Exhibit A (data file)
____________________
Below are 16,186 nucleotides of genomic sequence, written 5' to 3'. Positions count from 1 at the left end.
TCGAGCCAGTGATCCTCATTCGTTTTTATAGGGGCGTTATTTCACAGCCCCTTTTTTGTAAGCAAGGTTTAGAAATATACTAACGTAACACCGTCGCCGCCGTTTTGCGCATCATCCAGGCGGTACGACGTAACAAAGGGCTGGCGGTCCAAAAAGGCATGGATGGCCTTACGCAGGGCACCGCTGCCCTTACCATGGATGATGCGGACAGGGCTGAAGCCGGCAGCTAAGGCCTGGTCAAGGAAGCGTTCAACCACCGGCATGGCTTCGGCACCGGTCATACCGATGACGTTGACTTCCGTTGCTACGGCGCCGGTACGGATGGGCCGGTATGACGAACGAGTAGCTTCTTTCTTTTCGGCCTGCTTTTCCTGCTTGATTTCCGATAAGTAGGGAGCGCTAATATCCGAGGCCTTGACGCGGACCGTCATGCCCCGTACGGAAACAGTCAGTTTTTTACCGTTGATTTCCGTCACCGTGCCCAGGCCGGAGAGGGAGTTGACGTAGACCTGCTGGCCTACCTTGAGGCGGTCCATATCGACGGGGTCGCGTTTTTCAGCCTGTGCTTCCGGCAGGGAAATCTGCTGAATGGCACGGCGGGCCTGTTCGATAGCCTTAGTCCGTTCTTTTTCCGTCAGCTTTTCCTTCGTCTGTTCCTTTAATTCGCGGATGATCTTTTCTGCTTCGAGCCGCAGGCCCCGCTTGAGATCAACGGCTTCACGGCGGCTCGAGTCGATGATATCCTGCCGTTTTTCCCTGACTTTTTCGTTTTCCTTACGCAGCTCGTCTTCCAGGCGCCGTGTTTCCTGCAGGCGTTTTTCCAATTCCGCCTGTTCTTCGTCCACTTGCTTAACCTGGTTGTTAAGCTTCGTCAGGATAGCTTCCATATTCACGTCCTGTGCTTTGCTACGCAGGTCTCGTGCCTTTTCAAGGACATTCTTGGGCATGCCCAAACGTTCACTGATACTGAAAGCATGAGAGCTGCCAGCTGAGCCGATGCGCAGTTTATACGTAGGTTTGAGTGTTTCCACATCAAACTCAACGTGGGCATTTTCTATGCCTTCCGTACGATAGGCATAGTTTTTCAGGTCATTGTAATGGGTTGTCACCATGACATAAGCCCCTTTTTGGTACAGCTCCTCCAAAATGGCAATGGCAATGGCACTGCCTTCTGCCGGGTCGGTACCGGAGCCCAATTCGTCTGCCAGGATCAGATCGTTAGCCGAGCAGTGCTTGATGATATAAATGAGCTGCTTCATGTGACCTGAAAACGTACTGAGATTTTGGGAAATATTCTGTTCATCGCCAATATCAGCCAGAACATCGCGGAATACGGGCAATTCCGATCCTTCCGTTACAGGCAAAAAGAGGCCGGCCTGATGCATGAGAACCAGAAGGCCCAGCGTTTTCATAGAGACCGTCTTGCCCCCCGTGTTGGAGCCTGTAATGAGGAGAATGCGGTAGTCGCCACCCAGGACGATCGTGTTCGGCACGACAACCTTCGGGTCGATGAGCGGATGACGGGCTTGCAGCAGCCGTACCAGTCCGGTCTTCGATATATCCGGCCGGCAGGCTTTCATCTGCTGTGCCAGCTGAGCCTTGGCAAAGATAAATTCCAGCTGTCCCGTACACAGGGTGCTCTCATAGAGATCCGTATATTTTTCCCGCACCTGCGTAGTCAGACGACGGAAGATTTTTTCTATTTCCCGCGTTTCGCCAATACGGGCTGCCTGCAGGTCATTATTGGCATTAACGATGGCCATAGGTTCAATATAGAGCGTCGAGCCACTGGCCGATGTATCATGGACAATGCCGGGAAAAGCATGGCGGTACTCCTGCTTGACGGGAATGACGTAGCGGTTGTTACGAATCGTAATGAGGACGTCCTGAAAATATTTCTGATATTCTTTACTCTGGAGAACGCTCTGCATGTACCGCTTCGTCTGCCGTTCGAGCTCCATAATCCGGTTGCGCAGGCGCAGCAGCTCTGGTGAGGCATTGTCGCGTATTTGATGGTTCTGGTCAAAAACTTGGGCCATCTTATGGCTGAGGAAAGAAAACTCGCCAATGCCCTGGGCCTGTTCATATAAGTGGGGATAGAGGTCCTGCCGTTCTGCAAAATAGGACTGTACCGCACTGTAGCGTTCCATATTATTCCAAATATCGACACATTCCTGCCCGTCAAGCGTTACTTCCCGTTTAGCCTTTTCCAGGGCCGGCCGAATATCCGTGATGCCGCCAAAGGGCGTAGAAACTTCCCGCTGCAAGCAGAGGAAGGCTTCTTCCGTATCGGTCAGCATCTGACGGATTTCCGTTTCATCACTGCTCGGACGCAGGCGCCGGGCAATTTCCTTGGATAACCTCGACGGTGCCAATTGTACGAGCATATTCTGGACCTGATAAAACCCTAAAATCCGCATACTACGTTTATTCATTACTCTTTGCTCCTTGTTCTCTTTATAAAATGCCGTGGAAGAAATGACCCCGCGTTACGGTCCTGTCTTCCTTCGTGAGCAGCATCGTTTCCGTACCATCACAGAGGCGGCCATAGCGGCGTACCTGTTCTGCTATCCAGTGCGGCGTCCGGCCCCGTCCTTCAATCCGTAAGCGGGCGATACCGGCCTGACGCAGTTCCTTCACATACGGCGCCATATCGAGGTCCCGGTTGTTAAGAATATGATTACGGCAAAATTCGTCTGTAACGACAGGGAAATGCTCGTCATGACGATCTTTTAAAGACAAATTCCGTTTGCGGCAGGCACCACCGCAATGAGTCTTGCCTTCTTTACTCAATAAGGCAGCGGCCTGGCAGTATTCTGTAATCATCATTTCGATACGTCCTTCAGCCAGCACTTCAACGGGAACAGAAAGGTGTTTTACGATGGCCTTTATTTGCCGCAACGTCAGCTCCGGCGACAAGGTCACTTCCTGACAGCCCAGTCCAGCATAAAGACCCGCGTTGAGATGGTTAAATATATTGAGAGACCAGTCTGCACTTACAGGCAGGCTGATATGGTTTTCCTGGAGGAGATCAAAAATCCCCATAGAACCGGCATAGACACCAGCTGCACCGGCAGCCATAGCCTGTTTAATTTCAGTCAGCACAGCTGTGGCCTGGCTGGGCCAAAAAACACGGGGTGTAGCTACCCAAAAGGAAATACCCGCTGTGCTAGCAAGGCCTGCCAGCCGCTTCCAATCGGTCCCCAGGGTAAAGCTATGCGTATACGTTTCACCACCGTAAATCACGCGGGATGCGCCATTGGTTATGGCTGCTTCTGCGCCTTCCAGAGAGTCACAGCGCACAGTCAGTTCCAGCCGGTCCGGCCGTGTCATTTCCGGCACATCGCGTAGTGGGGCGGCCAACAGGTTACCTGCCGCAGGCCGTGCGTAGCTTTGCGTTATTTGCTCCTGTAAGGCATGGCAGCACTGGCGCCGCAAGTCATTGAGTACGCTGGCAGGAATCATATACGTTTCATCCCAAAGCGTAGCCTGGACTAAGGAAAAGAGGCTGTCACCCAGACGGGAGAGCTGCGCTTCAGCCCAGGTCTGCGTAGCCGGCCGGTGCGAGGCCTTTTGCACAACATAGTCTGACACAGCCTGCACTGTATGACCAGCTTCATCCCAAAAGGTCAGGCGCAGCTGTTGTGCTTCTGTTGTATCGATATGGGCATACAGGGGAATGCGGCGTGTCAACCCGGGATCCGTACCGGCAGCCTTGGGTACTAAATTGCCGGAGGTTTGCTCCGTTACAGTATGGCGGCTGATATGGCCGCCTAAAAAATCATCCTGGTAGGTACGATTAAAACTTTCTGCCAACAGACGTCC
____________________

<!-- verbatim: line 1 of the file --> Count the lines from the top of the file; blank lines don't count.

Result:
Below are 16,186 nucleotides of genomic sequence, written 5' to 3'. Positions count from 1 at the left end.